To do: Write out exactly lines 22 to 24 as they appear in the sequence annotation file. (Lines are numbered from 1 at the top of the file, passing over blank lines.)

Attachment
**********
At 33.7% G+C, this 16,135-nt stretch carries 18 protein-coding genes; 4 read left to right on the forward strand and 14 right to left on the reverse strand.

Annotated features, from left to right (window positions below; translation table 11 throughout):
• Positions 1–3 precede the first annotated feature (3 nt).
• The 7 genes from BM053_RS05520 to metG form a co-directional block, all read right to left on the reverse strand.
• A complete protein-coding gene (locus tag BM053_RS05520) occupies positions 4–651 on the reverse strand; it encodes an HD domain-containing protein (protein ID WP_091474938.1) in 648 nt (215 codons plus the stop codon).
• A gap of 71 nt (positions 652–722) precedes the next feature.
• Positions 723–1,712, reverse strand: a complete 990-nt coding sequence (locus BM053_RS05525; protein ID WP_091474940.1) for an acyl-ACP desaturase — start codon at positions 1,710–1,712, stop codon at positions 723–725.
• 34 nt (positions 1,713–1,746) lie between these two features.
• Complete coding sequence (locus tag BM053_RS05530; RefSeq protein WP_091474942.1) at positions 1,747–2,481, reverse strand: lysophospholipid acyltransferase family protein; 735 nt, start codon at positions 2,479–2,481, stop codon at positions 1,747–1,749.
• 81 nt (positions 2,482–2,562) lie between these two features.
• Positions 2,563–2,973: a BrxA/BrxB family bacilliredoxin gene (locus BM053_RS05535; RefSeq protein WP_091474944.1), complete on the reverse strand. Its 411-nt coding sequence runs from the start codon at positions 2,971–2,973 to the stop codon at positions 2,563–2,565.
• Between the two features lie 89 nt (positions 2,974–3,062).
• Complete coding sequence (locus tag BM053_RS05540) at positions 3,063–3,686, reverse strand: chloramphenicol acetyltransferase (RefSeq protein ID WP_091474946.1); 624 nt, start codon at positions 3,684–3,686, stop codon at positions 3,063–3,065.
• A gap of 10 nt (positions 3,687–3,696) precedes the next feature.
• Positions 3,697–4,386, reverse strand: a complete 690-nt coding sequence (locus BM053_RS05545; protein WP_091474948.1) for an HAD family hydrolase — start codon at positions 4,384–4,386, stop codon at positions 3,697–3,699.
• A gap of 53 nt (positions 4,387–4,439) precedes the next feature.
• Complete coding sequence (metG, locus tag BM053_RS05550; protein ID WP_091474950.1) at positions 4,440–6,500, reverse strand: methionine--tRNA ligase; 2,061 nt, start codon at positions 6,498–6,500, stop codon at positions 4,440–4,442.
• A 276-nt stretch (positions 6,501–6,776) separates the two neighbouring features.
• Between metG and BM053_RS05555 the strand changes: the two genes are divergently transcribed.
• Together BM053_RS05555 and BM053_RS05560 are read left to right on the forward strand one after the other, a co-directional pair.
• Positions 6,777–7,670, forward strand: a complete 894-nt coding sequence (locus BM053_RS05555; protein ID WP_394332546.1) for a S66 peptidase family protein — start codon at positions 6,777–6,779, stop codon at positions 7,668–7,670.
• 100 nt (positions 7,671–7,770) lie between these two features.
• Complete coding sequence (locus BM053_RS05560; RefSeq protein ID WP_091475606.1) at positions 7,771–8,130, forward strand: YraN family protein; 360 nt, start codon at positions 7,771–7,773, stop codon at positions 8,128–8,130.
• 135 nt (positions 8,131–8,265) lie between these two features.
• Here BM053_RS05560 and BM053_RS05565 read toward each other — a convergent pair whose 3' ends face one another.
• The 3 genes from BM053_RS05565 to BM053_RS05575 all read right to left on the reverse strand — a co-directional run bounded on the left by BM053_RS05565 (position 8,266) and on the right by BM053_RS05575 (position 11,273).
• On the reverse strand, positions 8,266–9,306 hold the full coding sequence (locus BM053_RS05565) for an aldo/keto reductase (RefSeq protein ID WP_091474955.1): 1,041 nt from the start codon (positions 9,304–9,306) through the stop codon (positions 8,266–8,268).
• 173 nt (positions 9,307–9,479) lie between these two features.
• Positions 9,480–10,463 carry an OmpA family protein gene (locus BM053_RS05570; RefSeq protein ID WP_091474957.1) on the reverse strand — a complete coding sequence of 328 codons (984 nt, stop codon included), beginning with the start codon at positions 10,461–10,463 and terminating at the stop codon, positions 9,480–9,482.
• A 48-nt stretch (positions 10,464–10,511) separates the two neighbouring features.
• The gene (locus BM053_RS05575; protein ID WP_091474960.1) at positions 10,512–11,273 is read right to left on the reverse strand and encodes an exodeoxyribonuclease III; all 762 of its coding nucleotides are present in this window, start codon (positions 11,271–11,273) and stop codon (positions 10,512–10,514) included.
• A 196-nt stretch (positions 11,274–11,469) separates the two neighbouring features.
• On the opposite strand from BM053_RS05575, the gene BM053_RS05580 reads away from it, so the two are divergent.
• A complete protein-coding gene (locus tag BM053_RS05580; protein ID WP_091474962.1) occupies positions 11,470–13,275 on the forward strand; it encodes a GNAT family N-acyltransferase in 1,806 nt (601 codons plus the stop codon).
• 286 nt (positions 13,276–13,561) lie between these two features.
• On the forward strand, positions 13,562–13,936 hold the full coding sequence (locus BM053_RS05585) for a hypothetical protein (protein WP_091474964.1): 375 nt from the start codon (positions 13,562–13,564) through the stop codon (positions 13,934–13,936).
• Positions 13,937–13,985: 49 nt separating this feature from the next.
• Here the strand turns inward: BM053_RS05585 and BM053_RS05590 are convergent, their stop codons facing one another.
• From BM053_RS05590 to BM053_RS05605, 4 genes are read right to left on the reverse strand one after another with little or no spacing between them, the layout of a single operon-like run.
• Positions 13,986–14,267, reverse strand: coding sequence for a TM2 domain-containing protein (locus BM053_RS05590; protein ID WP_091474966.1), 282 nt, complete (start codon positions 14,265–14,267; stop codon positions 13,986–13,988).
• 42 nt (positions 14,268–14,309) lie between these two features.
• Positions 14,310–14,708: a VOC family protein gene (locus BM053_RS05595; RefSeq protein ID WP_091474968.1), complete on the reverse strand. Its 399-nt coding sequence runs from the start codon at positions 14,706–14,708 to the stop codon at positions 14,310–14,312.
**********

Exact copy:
• 100 nt (positions 7,671–7,770) lie between these two features.
• Complete coding sequence (locus BM053_RS05560; RefSeq protein ID WP_091475606.1) at positions 7,771–8,130, forward strand: YraN family protein; 360 nt, start codon at positions 7,771–7,773, stop codon at positions 8,128–8,130.
• 135 nt (positions 8,131–8,265) lie between these two features.